NASSAU, Bahamas — With less than 48 hours to kickoff, Middle Tennessee and Toledo student-athletes and coaches are embracing the memories they’re making off the field, but are ready to cap off the season with a bang on the field.
The teams met with the media during a press conference Wednesday to chat about their week at the Atlantis Paradise Island resorts and look forward to the Bahamas Bowl, set for Friday at noon on ESPN.
Because of the COVID-19 pandemic, college student-athletes were allowed an extra year of eligibility, which many Blue Raiders and Rockets are cherishing.
“I’m a sixth-year guy and Reed [Blankenship] is a five-year guy, so we’ve been here a while,” MTSU receiver CJ Windham said, sitting adjacent to Blankenship at the press conference. “I feel like what a way to go out senior year by doing everything right – making sure that from practice to walk-throughs to even game day – that you do every little thing right so that you can have the best outcome possible. The days are long, but the years are short. I’ve been here a while. So, if you get to this point there is no other reason not to go as hard as you can to do the best that you can.”
Toledo lineman Bryce Harris topped Windham and Blankenship in tenure, as he’s currently in his seventh year in college after redshirting in 2015 and missing 2019 with an injury.
“I am soaking it all in – this whole experience. Yesterday was my last full-padded practice so I tried to go as hard as I possibly could,” Harris said. “The only way to go out is to go as hard as you possibly can. So I am going to exert as much energy as I possibly can and as much leadership as I possibly can. I’m going to go hard for my teammates and my coaches and try to go out with a bang.”
Because of the years of experience – including a year almost wholly lost due to the COVID-19 pandemic – everyone is cognizant of appreciating the opportunity to play football again, especially in the Bahamas.
“As they say – ‘Bowl games are better in the Bahamas,’ and we are experiencing that first hand,” Toledo Head Coach Jason Candle said. “We were down here a few years ago and it is a first-class event with a first-class facility at the Atlantis and a once in a lifetime experience for our players. Many of our players will never have the opportunity to leave the country and what a great way to do it at such a very influential time in their life…This is unlike any bowl game or any experience you can have playing a college football game. This is very unique. You are talking about a 5-star place that people fly in from all over the world to see, and we are blessed and honored to be part of the football game.”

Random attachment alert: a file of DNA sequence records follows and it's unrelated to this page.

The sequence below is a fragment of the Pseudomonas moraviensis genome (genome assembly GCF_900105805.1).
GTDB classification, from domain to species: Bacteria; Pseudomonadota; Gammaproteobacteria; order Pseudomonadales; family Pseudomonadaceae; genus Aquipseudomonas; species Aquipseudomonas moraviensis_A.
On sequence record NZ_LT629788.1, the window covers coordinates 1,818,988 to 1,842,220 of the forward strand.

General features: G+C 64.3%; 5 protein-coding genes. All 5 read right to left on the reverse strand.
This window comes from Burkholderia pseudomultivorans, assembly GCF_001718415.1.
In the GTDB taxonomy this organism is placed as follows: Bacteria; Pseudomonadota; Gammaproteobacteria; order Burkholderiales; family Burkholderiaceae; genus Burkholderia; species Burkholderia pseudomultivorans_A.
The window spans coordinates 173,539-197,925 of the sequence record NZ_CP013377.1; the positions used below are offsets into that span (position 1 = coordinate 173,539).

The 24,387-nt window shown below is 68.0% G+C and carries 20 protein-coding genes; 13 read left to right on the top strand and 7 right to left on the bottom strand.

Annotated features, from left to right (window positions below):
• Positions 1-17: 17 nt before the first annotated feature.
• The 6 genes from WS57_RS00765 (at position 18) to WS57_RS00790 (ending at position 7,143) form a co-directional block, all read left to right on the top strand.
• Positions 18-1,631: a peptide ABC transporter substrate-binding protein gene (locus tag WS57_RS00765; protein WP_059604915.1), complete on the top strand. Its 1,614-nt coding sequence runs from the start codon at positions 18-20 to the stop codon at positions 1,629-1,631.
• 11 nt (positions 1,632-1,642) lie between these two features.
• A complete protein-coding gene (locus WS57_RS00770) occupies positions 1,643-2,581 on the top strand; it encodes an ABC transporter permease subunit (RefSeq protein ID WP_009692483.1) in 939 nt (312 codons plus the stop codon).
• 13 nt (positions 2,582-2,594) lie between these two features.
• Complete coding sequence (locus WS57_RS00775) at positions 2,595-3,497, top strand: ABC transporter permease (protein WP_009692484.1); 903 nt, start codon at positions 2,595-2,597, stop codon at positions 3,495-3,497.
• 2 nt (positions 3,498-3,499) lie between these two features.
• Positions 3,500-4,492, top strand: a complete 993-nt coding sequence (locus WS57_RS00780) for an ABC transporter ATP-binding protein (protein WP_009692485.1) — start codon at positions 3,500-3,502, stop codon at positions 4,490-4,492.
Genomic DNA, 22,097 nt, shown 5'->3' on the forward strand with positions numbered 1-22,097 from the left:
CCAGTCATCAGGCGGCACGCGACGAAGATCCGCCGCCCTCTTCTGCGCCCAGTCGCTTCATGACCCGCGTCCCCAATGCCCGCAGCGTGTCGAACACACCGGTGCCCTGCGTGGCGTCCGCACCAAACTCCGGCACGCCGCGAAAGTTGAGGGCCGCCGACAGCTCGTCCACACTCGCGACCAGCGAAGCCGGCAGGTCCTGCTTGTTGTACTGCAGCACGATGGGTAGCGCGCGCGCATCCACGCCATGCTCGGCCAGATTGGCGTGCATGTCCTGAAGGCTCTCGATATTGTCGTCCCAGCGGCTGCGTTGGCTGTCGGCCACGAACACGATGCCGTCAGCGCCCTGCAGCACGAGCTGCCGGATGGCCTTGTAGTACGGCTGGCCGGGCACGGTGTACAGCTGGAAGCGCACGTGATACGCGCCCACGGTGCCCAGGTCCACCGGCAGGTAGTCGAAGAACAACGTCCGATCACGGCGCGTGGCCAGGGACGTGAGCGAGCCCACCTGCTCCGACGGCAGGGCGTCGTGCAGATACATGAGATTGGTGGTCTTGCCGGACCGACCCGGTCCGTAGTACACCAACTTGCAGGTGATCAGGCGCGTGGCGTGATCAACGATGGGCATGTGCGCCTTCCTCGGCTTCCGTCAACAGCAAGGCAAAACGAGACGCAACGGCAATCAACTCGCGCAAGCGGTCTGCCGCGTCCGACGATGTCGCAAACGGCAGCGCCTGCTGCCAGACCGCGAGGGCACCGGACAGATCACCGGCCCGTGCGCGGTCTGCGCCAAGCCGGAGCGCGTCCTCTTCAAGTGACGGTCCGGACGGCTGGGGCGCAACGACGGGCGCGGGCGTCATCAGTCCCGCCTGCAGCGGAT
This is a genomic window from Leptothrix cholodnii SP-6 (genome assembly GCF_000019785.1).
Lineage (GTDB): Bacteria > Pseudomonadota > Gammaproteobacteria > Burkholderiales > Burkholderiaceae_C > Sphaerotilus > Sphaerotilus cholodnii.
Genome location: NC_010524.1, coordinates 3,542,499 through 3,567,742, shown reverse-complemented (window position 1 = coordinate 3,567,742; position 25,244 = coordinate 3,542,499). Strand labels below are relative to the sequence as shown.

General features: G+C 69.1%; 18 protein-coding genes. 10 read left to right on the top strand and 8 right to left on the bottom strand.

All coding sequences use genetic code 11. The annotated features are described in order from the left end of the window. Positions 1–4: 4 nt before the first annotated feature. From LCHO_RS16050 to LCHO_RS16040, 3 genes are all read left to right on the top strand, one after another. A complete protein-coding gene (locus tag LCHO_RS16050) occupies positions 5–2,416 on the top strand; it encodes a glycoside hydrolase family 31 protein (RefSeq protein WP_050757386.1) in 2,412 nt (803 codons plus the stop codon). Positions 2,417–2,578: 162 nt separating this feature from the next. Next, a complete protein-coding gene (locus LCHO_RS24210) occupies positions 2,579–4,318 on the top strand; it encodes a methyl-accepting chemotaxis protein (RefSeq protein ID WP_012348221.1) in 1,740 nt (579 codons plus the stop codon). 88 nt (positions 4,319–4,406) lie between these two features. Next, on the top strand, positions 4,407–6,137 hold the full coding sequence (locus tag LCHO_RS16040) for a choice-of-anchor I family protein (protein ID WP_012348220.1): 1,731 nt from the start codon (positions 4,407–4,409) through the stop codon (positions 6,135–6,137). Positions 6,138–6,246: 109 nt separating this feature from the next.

Middle Tennessee head coach Rick Stockstill agreed. “Everybody that got on that plane to come here – families, players, coaches, administrators, everybody that came here – is appreciative of the opportunity,” he said. “Not everybody gets to do this. Like CJ and Reed said, most of our team had never been out of their hometowns. Now, to be able to come out of the country, it’s a very humbling experience. I hope they walk away from here and realize how lucky they are and how appreciative they should be with everybody associated with this bowl.”
Blankenship succinctly summarized the teams’ feeling with a simple, rhetorical question: “Who doesn’t want to come play down here?”
Bahamas Bowl Grateful to Include Bahamas in Extra Yard for Teachers
For the first time in 2021, Bahamian teachers are included in the College Football Playoff Foundation’s Extra Yard for Teachers program.
In partnership with ESPN, $10,000 in grants are being distributed to 20 educators in the Bahamas, $500 to each.
Mary T. Evans, Thora Mckenzie and Sharoline Deal-Pratt, three of the 20 recipients, were recognized during the press conference. Each spoke about how the grants would help their classroom, ranging from protective equipment like masks and hand sanitizer, to group counseling, to basic school supplies.